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Patrick Stump Stars at Intimate Hometown Gig


Patrick Stump’s new solo tour kicked off Sunday night the same way his early outings with Fall Out Boy did: at a small, sweaty Chicago club packed with screaming girls under the legal drinking age. But that’s where the similarities end. From zipping through sax-fueled numbers with Mos Def horn player Casey Benjamin to big-upping Prince on a keyboard-driven cover of “Nothing Compares 2 U,” the former emo-pop heartthrob (and Chi-town native) made one thing clear: This ain’t a Fall Out Boy concert, it’s a goddamn Patrick Stump show.

Clad in a black tuxedo and fingerless gloves, the newly svelte singer – and first-time solo artist since FOB went on hiatus in 2009 – dedicated his one-hour show mostly to tunes from his new EP, Truant Wave. (His debut full-length, Soul Punk, is due this summer.) Backed by a four-piece band (including a bassist whose ink-black hair and gleaming white teeth strangely resembled his former FOB sideman Pete Wentz’s), Stump let his musical influences – Eighties R&B, free jazz, soulful pop – shine. He cribbed Michael Jackson’s fierce wail and Prince’s falsetto on the meandering slow jam “Cute Girls” (sample lyric: “Girl, I’m just impressed with your face, not your breasts”); on the dark anthem “Big Hype,” he bemoaned the dangers of buzz (“never, never, never trust” it) over sparse tribal drums.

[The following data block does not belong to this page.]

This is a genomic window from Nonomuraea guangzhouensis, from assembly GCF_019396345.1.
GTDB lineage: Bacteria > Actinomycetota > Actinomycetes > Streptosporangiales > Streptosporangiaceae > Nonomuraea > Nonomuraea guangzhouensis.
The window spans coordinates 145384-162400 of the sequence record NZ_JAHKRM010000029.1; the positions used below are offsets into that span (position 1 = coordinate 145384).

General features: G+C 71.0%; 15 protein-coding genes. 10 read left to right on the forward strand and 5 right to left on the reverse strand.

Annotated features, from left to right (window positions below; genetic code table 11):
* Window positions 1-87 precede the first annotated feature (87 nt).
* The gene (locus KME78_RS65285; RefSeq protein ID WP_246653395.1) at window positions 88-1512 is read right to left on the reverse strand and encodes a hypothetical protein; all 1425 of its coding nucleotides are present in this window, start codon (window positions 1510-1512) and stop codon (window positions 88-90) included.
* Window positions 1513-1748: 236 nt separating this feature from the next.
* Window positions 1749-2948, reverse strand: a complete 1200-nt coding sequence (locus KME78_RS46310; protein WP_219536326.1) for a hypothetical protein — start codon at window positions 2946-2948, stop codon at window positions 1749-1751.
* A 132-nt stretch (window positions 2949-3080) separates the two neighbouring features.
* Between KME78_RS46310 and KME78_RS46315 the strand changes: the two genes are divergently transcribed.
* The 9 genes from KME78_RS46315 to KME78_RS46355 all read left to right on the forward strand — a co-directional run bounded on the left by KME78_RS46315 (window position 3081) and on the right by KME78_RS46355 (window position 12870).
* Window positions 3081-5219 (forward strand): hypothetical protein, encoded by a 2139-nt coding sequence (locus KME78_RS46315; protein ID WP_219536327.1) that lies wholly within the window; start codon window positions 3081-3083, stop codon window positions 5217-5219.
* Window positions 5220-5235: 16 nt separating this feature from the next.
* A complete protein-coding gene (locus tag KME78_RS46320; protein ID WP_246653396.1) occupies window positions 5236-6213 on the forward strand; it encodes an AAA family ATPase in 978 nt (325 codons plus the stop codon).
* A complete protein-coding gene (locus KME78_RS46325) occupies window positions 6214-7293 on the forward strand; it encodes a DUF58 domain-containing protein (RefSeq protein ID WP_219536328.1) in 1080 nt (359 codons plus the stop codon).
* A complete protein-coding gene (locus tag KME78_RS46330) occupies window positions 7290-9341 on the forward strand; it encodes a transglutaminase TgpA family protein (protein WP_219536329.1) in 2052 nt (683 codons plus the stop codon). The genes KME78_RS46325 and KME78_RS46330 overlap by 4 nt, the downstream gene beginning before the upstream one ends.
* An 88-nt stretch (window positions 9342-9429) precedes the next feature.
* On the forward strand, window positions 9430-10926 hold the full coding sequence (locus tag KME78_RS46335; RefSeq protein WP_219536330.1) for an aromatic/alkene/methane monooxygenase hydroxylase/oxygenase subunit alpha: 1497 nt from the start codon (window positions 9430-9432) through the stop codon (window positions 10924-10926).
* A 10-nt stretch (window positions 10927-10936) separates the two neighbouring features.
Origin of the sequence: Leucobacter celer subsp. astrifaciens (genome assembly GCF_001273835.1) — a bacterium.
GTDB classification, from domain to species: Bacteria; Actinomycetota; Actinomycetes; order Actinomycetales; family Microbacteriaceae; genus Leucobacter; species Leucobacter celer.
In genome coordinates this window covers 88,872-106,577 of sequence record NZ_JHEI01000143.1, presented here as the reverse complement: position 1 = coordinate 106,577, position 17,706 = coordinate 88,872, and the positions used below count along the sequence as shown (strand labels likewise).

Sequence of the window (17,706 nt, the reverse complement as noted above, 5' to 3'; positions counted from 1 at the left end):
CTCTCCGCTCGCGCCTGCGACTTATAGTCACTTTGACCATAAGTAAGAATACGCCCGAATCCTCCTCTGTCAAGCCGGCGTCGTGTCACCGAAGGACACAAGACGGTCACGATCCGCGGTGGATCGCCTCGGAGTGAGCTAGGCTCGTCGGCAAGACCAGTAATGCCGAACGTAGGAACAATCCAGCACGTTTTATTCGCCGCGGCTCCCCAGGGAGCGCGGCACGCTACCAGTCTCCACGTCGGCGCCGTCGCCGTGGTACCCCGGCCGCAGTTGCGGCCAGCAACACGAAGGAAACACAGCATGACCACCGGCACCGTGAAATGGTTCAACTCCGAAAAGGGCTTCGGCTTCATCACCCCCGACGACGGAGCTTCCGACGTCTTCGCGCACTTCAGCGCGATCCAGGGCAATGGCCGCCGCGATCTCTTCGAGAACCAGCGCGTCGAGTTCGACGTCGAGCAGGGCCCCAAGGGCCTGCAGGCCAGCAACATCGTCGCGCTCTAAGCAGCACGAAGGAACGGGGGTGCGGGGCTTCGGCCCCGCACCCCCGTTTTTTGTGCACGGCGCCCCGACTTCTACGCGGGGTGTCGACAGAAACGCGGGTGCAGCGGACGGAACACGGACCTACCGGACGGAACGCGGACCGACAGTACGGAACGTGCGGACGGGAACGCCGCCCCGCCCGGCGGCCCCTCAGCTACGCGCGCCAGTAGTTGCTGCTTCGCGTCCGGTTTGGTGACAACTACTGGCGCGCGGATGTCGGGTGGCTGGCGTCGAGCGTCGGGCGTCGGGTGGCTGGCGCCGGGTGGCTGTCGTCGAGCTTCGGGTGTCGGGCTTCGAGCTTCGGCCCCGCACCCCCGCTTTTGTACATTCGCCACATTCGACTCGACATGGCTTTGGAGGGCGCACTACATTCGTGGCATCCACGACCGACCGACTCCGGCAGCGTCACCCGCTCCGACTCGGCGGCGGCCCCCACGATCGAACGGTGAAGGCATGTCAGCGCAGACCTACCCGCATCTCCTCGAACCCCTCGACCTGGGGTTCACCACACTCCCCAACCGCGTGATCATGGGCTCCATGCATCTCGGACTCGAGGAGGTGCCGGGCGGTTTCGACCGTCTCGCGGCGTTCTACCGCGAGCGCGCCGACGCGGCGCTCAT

The sold-out crowd at the 167-capacity Schuba’s Tavern dug Stump’s style shift; fans were dancing enough to inspire hair-curling temperatures inside the tiny club, and there were zero requests for FOB tunes. Still, midway through his set, Stump wanted to confirm that no one regretted trekking out on a Sunday night: “I don’t know if you’re digging this,” he said. “I’m at the point where I don’t mind one way or another, because I’m having a blast.”

Aside from pumping up the audience with positive tunes – “Spotlight (Oh Nostalgia)” features affirmations like, “You could be your own spotlight / You could be the star” – Stump kept the energy high with cool frontman tricks. On the funk-rock rave-up “Cryptozoology,” he spit rapid-fire lyrics almost as fast as the Micro Machine man; on the hyperkinetic, synth-spiked “Porcelain,” he busted out a Rick James-style imitation before pounding a set of drums.

Some of the songs felt a little loose (at times, it was hard to discern a clear beginning, middle, and end), and Stump did blank on the lyrics during his rendition of “Nothing Compares 2 U,” but he was sanguine about the hiccups. “It’s my first show,” he said with a smile.

His Midwestern nice-guy-ness was endearing, especially when he shouted out to his dad and sister, who were in the audience. He even sang a couple lines of “Happy Birthday” to Papa Stump, whose birthday was on Saturday. “I’m proud to be home,” he said. “It’s been a crazy year and I’m grateful you guys showed up.”

The show wrapped with a pop-punk-meets-hip-hop medley that included Gym Class Heroes’ “Cupid’s Chokehold” and Kanye’s “All of the Lights.” Stump even rapped a few lines – a welcome reminder that the guy who fronted Fall Out Boy for nearly a decade has some new tricks up his sleeve.